Extensions are reviewed, but not always tested for functionality so an extension MAY be approved with broken functionality or inoperable preferences window.

However, if an extension is tested and found to be fundamentally broken it will be rejected. Extensions which serve no purpose or have no functionality will also be rejected.

metadata.json must be well-formed

The metadata.json file that ships with every extension should be well-formed and accurately reflect the extension.

KeyDescription
nameThis should not conflict with another extension if possible. If it is a fork of another extension it MUST have a unique name to distinguish it.
uuidThis must be of the form extension-id@user-domain. extension-id and user-domain MUST only contain numbers, letters, period (.), underscore (_) and dash (-). user-domain MUST be a domain or namespace you control and be separated from extension-id with an @ symbol.
descriptionThis should be a reasonable length, but may contain a few paragraphs separated with \n literals or a bullet point list made with * characters.
versionDeprecated: This field is set for internal use by extensions.gnome.org.
shell-versionThis MUST only contain stable releases and up to one development release. Extensions must not claim to support future GNOME Shell versions. As of GNOME 40, an entry may simply be a major version like 40 to cover the entire release.
urlThis should be a link to a Github or GitLabopen in new window repository where users can report problems and learn more about your extension.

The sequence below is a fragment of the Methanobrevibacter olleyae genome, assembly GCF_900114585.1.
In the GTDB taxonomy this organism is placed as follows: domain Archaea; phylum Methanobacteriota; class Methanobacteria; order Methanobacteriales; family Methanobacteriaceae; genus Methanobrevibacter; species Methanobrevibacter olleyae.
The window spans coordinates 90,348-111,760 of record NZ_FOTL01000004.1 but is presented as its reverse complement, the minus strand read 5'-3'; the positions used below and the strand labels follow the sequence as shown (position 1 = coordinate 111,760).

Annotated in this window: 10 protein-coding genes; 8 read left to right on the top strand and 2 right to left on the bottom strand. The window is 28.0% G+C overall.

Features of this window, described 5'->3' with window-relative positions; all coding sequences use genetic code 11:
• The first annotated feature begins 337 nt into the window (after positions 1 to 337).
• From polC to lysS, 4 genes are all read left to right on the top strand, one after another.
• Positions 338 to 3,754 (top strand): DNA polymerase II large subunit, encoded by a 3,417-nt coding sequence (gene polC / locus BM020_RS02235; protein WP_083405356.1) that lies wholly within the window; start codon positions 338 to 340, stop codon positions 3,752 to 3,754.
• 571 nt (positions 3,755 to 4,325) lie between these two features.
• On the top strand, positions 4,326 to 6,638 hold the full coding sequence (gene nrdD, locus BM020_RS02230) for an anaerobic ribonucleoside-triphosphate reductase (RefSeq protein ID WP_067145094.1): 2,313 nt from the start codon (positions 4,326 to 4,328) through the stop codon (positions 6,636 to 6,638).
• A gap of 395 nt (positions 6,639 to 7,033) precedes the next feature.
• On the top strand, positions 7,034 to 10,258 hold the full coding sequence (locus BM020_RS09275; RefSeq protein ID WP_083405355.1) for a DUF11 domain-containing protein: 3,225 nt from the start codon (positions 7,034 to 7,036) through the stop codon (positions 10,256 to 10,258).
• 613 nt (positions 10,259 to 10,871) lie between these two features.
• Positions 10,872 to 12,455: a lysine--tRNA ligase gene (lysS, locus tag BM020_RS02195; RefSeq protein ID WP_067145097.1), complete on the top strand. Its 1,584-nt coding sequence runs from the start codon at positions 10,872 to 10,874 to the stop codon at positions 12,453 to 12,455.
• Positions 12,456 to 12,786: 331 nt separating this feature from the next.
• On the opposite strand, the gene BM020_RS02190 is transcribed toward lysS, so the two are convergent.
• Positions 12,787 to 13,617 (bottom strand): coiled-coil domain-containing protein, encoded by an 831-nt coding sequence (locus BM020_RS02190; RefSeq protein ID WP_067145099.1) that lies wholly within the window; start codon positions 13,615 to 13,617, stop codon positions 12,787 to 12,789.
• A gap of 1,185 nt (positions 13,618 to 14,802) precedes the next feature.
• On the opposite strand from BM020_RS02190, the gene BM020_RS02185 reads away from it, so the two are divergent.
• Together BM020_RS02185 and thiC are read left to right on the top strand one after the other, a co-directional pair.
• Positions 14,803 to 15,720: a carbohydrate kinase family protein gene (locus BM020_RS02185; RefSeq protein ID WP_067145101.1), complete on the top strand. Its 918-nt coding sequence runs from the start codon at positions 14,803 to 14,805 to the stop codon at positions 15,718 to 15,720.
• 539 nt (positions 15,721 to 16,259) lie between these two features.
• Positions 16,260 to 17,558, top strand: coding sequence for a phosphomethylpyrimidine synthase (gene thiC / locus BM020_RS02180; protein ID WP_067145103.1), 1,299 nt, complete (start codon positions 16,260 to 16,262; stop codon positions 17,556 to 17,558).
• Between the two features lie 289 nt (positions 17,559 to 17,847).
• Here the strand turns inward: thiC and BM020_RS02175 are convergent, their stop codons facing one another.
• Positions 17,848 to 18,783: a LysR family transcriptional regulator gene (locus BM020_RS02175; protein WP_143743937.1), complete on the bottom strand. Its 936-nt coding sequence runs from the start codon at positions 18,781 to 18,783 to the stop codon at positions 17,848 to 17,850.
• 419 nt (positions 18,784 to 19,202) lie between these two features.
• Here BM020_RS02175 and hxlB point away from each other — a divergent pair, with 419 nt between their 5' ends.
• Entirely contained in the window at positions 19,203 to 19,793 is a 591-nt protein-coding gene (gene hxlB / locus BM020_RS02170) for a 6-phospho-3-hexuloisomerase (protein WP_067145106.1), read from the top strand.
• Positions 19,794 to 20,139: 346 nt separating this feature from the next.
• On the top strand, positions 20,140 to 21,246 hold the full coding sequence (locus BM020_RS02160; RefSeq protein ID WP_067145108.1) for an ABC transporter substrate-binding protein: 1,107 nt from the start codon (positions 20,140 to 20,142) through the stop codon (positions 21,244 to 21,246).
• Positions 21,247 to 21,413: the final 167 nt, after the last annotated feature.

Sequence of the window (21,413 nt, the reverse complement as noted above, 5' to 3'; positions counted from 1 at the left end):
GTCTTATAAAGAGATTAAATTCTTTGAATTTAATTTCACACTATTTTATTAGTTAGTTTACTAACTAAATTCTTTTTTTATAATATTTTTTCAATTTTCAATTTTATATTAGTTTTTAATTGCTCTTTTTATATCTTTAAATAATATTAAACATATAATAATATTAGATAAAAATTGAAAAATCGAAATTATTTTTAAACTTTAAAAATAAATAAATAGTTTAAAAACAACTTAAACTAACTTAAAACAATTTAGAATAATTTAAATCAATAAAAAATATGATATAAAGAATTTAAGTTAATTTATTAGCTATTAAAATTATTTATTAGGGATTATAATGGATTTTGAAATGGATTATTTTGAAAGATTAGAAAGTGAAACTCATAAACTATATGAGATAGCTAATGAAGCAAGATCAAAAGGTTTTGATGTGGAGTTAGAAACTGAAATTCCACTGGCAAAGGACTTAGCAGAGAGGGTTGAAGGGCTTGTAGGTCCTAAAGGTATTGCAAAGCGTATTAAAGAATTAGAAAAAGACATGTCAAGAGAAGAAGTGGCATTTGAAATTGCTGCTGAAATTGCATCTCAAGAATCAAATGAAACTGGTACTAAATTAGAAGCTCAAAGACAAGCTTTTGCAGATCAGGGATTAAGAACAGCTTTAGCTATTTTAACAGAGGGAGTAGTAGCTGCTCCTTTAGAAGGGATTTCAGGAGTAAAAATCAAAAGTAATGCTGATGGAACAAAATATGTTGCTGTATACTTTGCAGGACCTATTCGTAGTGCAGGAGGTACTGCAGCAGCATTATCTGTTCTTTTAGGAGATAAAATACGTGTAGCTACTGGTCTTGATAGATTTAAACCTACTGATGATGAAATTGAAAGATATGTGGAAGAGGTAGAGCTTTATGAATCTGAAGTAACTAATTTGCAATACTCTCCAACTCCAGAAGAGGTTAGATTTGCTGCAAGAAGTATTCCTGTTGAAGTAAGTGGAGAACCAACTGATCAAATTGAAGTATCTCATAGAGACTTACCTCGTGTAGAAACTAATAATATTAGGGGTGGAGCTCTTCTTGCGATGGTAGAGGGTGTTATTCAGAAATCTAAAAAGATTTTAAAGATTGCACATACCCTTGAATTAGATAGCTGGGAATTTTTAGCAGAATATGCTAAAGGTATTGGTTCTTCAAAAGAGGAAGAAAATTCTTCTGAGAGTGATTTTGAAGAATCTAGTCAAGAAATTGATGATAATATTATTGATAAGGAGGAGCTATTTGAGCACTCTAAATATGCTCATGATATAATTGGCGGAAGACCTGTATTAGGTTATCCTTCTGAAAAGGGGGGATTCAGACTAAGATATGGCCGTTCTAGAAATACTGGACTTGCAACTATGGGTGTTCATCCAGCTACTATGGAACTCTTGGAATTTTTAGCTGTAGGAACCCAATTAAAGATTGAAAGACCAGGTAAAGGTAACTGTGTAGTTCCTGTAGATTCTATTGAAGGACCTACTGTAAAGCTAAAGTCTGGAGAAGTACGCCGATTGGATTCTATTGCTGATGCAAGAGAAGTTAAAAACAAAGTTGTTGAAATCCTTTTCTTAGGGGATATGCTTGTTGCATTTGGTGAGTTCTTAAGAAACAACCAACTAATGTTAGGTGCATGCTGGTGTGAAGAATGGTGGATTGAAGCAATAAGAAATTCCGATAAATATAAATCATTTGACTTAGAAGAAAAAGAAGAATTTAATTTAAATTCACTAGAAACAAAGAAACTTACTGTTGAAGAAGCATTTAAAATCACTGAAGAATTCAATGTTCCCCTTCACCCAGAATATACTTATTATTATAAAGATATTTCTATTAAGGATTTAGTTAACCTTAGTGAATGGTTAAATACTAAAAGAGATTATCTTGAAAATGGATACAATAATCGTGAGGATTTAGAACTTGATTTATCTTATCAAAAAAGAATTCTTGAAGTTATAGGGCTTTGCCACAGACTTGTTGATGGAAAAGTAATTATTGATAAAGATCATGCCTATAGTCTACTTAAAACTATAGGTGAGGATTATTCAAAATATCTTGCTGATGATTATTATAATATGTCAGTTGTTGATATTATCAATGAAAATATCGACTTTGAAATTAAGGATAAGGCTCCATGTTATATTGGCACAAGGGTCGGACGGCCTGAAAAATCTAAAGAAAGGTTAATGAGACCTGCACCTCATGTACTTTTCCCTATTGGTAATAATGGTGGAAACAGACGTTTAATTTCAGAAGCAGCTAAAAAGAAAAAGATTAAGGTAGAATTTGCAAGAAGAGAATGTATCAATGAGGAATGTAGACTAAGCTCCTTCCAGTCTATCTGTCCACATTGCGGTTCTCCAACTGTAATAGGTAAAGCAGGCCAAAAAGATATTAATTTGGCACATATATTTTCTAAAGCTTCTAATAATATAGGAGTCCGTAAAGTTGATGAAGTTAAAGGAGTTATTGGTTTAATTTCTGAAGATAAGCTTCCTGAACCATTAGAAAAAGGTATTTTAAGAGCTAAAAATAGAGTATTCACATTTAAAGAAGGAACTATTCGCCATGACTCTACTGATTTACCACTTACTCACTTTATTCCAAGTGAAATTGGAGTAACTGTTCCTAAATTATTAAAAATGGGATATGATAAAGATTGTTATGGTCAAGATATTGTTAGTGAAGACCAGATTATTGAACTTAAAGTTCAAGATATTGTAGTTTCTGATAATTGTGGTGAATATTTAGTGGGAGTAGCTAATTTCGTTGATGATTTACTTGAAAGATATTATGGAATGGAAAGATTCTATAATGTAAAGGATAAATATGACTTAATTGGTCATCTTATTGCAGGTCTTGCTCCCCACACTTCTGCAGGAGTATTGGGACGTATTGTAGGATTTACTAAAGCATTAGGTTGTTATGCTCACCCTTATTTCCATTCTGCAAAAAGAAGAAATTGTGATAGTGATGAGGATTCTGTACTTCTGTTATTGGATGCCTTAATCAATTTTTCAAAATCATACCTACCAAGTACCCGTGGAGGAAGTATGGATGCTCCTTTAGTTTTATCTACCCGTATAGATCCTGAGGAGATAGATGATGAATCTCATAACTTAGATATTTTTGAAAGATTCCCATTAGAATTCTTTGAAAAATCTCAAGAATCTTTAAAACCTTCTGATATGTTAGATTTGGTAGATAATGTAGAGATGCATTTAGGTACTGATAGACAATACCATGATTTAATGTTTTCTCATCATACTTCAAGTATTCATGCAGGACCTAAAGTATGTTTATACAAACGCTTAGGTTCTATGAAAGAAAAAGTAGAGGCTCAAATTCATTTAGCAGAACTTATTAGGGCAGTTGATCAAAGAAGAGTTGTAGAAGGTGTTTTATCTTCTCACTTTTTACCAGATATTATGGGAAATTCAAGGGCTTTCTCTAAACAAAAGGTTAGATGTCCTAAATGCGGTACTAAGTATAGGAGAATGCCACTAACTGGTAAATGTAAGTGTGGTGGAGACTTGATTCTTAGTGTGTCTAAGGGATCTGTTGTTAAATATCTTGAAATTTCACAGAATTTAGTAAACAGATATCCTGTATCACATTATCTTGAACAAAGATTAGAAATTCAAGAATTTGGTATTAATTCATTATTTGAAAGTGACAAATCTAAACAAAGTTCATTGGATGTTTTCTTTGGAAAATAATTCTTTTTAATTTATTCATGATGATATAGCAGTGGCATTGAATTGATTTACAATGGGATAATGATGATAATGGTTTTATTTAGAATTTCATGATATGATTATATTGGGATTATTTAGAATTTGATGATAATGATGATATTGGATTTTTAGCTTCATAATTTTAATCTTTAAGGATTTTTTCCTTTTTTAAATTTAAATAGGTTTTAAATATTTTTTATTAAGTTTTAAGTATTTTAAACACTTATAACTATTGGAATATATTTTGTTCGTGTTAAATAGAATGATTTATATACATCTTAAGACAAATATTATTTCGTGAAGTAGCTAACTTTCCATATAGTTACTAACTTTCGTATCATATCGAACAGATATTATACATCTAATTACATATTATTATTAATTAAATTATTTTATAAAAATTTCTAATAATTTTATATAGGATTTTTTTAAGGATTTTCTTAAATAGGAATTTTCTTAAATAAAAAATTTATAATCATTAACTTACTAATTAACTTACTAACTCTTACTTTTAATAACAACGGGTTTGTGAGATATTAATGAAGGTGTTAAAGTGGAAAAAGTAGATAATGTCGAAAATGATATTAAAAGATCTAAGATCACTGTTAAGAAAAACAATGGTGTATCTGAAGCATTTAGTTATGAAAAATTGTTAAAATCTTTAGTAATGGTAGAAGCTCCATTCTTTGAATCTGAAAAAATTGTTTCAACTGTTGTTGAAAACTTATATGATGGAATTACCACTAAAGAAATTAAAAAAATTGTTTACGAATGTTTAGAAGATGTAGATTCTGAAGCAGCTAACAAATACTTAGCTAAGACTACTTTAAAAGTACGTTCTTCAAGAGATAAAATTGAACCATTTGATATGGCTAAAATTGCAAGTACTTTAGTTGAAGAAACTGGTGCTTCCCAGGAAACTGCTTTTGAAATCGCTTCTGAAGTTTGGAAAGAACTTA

session-modesThis MUST be dropped if you are only using user mode. The only valid values are user and unlock-dialog.
donationsThis MUST only contain possible keys and MUST be dropped if you don't use any of the keys.

Example:

{
    "uuid": "color-button@my-account.github.io",
    "name": "ColorButton",
    "description": "ColorButton adds a colored button to the panel.\n\nIt is a fork of MonochromeButton.",
    "shell-version": [ "3.38", "40", "41.alpha" ],
    "url": "https://github.com/my-account/color-button",
    "session-modes":  [ "unlock-dialog", "user" ]
}

Session Modes

In rare cases, it is necessary for an extension to continue running while the screen is locked. In order to be approved to use the unlock-dialog session mode:

  • It MUST be necessary for the extension to operate correctly.
  • All signals related to keyboard events MUST be disconnected in unlock-dialog session mode.
  • The disable() function MUST have a comment explaining why you are using unlock-dialog.